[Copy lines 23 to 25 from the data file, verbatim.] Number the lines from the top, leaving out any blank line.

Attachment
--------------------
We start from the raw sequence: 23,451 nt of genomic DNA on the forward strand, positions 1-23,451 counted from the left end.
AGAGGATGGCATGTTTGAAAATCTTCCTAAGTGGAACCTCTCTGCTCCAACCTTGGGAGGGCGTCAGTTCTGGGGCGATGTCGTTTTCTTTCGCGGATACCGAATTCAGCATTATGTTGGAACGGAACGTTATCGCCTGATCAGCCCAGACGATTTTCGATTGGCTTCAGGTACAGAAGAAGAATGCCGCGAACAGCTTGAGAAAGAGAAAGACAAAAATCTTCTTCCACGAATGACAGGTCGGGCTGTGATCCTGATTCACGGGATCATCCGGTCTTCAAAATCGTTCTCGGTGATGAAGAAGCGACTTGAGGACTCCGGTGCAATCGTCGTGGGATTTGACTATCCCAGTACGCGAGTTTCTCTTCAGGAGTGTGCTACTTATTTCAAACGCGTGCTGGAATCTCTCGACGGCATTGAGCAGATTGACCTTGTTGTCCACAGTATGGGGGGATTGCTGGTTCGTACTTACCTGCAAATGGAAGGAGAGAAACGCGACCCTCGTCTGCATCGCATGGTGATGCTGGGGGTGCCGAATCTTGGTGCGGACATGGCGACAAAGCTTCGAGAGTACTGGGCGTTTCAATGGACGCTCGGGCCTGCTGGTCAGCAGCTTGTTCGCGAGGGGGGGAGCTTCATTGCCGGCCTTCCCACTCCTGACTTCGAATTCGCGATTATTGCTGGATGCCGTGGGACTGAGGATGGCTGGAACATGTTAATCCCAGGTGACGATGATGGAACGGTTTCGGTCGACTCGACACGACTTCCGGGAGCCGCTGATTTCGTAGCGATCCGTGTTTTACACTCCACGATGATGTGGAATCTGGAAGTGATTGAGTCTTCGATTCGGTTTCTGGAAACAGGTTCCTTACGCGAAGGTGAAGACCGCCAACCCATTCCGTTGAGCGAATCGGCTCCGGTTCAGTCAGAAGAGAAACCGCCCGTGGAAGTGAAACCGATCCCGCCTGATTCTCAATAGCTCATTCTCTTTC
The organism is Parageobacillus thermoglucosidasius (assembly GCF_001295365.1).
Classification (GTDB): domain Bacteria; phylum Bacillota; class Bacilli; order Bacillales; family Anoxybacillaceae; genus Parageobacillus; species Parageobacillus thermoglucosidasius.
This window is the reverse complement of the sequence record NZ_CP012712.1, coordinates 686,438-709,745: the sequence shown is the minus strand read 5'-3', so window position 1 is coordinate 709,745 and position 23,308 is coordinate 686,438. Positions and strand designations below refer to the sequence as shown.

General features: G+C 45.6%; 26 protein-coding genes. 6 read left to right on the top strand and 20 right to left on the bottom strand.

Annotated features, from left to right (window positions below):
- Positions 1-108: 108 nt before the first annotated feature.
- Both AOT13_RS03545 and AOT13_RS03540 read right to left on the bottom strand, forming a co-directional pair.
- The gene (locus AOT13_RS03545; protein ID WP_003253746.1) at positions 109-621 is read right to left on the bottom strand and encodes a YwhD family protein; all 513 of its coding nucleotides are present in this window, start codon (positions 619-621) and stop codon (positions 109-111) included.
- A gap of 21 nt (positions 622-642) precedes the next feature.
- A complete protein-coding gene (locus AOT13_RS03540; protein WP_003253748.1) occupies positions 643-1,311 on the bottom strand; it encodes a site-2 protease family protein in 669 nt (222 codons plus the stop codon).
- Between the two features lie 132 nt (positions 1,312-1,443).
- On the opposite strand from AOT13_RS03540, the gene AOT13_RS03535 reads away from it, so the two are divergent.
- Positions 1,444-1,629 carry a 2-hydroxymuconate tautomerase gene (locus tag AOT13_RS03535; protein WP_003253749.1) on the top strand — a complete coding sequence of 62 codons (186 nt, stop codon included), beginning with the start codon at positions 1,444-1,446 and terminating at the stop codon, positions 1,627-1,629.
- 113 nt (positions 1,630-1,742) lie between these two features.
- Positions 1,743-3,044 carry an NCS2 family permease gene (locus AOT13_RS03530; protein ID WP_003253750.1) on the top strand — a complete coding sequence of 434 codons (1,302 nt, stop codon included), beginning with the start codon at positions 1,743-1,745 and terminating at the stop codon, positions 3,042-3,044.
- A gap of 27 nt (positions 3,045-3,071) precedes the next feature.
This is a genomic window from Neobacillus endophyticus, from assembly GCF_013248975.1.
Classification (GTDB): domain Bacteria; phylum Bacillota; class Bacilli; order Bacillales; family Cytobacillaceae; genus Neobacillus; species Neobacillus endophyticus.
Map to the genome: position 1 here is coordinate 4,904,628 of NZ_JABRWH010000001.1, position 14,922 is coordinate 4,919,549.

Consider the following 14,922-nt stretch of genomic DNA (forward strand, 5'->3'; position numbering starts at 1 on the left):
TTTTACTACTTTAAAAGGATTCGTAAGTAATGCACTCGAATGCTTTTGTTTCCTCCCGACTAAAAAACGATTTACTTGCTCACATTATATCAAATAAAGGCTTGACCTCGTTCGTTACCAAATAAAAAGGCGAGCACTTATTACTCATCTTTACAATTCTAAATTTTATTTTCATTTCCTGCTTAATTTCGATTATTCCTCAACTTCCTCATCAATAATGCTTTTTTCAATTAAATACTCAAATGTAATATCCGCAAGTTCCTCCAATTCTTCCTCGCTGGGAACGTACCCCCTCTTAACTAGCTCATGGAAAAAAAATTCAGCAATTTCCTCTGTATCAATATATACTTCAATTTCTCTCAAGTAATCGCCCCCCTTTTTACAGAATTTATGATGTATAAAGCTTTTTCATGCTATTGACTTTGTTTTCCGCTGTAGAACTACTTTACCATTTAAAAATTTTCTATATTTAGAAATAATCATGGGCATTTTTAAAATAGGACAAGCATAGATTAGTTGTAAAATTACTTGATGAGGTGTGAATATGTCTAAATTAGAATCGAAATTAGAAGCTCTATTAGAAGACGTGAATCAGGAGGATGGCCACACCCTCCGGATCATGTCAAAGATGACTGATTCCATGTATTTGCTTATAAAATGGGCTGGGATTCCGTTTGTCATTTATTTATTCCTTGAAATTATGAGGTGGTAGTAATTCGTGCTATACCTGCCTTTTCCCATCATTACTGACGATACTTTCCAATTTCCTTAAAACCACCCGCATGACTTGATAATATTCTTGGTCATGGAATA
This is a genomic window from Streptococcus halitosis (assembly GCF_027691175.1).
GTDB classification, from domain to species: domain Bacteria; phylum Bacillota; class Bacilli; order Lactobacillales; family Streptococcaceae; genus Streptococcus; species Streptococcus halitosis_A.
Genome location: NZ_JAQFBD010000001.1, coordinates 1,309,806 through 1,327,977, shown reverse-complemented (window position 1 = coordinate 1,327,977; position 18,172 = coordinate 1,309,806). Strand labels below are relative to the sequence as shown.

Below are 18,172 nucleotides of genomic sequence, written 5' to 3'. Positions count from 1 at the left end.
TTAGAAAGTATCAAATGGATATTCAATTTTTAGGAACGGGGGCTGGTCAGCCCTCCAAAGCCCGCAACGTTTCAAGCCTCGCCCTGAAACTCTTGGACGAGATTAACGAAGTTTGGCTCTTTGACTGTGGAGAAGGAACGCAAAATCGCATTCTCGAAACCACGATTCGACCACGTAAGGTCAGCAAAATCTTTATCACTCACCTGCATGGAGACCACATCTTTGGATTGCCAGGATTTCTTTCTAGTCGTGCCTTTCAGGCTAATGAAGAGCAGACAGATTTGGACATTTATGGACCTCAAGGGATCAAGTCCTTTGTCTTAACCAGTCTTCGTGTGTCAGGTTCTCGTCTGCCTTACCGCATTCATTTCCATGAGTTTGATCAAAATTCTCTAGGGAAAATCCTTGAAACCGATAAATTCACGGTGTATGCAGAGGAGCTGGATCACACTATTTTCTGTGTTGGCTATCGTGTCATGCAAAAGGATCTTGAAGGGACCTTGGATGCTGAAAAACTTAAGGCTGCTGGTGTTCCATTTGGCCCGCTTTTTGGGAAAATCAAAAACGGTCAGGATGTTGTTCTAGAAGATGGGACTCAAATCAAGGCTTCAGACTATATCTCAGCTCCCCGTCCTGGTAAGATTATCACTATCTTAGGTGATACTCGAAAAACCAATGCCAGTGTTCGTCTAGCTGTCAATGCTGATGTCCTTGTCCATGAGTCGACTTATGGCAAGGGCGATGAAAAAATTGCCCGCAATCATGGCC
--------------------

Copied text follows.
TTTTACTACTTTAAAAGGATTCGTAAGTAATGCACTCGAATGCTTTTGTTTCCTCCCGACTAAAAAACGATTTACTTGCTCACATTATATCAAATAAAGGCTTGACCTCGTTCGTTACCAAATAAAAAGGCGAGCACTTATTACTCATCTTTACAATTCTAAATTTTATTTTCATTTCCTGCTTAATTTCGATTATTCCTCAACTTCCTCATCAATAATGCTTTTTTCAATTAAATACTCAAATGTAATATCCGCAAGTTCCTCCAATTCTTCCTCGCTGGGAACGTACCCCCTCTTAACTAGCTCATGGAAAAAAAATTCAGCAATTTCCTCTGTATCAATATATACTTCAATTTCTCTCAAGTAATCGCCCCCCTTTTTACAGAATTTATGATGTATAAAGCTTTTTCATGCTATTGACTTTGTTTTCCGCTGTAGAACTACTTTACCATTTAAAAATTTTCTATATTTAGAAATAATCATGGGCATTTTTAAAATAGGACAAGCATAGATTAGTTGTAAAATTACTTGATGAGGTGTGAATATGTCTAAATTAGAATCGAAATTAGAAGCTCTATTAGAAGACGTGAATCAGGAGGATGGCCACACCCTCCGGATCATGTCAAAGATGACTGATTCCATGTATTTGCTTATAAAATGGGCTGGGATTCCGTTTGTCATTTATTTATTCCTTGAAATTATGAGGTGGTAGTAATTCGTGCTATACCTGCCTTTTCCCATCATTACTGACGATACTTTCCAATTTCCTTAAAACCACCCGCATGACTTGATAATATTCTTGGTCATGGAATA
This is a genomic window from Streptococcus halitosis (assembly GCF_027691175.1).
GTDB classification, from domain to species: domain Bacteria; phylum Bacillota; class Bacilli; order Lactobacillales; family Streptococcaceae; genus Streptococcus; species Streptococcus halitosis_A.